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Backpacking with Babies: Everything You Need to Know

Backpacking with Babies: Everything You Need to Know

by Mikayla Merchant | June 08, 2020

Many people think they’ll have to put their outdoor adventures on hold when their babies are born, but that’s simply not the case. Backpacking with babies requires a bit of extra planning, but it’s absolutely doable, and it’s a lot of fun. 

So, why would you want to backpack with your baby? After all, they’re too little to remember the experience. First, you are going to enjoy and remember the sight of your little one taking it all in, and that alone is reason enough. And, one day you’ll be able to show your child photos and share memories of their first backpacking adventure. What could be more special than that?

Here’s everything you need to know about backpacking with babies so you can plan your trip with confidence!

Diapers and Wipes

When it comes to diapers and wipes, you have a few different options, depending on how long you’ll be on the trail, what might be available along the way, and how much you want to carry.

    • Disposable diapers: With disposable diapers, you’ll need to carry your entire supply with you, unless you’ll be passing a camp store that carries them. You’ll also have to pack the dirty ones out with you until you can find a trash can. For that reason, disposable are probably only a good choice on shorter trips of one or two days.
    • Cloth diapers: You might think cloth diapers would be the perfect choice because you can wash them along the way, but they may not be ideal. Washing diapers in a lake or stream pollutes the water source and possibly introduces pathogens like giardia. If you really want to go with cloth, you could pack in a collapsible bucket and biodegradable soap and wash the diapers far away from the water source.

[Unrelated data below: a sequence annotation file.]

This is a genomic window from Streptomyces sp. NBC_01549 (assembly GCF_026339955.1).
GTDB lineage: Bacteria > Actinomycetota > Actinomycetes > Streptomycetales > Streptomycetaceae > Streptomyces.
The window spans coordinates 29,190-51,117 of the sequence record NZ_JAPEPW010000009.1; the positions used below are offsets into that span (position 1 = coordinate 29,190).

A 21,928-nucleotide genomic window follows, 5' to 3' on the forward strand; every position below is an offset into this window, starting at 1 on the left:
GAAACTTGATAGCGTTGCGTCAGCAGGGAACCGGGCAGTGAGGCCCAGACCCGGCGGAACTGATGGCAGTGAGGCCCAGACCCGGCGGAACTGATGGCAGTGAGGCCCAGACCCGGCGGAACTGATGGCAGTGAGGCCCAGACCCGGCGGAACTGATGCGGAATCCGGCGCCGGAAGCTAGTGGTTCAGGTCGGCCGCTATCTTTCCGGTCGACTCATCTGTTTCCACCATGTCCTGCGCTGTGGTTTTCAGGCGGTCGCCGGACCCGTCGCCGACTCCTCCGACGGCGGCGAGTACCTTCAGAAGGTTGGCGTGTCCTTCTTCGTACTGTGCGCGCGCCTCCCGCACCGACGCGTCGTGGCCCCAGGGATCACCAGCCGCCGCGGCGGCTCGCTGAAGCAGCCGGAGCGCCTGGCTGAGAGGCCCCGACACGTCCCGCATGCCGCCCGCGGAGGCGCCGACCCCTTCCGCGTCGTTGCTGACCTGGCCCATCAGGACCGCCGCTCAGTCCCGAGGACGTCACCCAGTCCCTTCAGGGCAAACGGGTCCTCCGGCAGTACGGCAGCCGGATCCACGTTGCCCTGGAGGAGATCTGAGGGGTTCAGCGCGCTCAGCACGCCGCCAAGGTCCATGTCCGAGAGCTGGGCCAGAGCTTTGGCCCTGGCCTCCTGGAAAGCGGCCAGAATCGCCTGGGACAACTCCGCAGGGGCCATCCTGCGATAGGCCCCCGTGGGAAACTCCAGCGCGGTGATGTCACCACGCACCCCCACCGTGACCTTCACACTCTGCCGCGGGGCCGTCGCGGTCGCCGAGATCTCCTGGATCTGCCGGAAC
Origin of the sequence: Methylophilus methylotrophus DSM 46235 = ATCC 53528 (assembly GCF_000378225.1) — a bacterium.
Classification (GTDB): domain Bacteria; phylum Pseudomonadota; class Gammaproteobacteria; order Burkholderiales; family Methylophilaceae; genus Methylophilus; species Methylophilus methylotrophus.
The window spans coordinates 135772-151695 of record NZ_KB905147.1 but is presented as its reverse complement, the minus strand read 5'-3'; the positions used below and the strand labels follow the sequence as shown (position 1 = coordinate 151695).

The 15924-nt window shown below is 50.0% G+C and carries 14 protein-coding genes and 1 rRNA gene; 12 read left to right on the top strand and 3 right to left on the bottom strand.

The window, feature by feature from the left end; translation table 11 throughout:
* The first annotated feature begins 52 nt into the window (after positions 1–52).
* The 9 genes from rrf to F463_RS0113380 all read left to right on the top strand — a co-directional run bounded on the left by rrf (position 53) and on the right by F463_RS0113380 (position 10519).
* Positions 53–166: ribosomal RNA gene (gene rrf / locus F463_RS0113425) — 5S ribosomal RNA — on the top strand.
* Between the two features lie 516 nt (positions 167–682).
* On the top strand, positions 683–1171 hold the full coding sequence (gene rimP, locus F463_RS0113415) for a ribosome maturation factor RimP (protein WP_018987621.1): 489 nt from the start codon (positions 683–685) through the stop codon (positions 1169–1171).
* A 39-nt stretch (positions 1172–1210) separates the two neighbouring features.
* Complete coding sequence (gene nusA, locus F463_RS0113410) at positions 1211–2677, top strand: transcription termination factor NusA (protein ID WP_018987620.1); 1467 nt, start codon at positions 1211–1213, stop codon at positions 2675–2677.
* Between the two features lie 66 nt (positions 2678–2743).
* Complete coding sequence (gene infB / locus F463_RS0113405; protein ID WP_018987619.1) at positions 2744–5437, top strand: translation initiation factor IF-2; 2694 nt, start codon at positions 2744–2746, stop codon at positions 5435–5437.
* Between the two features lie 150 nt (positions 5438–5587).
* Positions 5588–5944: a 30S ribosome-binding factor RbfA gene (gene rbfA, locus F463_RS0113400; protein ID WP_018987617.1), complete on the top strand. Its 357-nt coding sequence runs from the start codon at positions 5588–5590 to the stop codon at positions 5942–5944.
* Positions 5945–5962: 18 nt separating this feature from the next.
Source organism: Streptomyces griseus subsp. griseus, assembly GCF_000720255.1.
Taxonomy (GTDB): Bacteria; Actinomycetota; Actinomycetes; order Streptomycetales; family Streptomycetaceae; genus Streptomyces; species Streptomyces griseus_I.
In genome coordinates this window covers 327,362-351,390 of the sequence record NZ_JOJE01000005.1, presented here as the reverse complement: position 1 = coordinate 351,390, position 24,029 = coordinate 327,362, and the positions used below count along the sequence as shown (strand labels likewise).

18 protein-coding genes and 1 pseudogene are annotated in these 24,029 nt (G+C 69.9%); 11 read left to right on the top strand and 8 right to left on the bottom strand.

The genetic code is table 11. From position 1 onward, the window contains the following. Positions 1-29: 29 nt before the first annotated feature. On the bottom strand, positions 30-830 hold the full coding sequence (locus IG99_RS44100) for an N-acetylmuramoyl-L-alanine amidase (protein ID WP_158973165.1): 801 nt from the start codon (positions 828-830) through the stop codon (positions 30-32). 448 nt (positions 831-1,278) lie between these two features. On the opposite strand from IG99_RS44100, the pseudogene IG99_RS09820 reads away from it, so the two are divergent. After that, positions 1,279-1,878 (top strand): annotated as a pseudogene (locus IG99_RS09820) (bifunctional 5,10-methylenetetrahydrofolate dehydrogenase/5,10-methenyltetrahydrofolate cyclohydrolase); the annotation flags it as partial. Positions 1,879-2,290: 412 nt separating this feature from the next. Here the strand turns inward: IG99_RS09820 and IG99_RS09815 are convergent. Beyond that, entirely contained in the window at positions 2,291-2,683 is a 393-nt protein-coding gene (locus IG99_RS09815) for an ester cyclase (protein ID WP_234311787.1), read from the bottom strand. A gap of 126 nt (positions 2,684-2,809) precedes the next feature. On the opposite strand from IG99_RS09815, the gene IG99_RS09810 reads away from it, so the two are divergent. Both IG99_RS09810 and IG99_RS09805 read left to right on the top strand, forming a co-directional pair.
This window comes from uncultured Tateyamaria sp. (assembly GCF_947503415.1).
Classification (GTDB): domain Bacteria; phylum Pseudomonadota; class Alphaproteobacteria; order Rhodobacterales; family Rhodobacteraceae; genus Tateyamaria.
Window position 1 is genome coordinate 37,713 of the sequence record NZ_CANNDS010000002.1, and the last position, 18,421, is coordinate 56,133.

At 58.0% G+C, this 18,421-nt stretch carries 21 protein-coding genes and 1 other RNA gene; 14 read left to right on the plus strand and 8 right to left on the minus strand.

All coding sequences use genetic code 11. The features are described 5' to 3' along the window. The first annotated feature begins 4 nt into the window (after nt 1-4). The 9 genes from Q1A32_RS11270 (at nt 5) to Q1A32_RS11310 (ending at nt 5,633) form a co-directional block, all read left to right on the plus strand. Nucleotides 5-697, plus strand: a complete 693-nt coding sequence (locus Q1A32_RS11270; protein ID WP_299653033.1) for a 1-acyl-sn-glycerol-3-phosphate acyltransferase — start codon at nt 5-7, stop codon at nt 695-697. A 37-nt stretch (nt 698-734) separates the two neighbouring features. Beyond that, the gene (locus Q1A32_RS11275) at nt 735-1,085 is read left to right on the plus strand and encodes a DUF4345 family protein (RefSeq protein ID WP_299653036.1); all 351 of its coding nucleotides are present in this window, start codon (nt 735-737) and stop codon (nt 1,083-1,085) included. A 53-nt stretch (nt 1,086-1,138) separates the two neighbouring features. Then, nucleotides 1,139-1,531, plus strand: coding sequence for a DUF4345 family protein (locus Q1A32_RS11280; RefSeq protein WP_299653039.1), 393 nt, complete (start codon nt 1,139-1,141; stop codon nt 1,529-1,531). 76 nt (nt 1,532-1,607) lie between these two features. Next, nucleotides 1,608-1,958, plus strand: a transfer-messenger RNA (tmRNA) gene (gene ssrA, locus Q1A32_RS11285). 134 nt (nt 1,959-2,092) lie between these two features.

• Compostable diapers: Many people don’t realize compostable diapers are even available, but they’re a fantastic option for backpacking with babies. They’re a lot like cloth diapers because there’s an inner liner and a waterproof plastic cover. The inner liner is lightweight and completely compostable, so it can be thrown into pit toilets or buried along the way. Bring two covers so you have a spare to wash and hang dry if one gets dirty.
    • Wipes: The easiest option is to bring disposable wipes packaged in resealable plastic bags. They’re not heavy and they don’t take up much space, plus they come in handy for cleaning dirty hands and faces, both yours and your baby’s. If you’ll be washing cloth diapers anyway, you could go with cloth wipes and wash them at the same time.


Choosing Your Backpack and Baby Carrier

The Deuter Kid Comfort 2 is a fantastic option for little ones from 22 – 48 pounds. It’s a baby carrier/backpack hybrid that allows you to carry all of your gear and your baby comfortably at the same time. Awesome features include flexible footrests, a sunshade, a removable headrest, and a hip belt for comfortable carrying.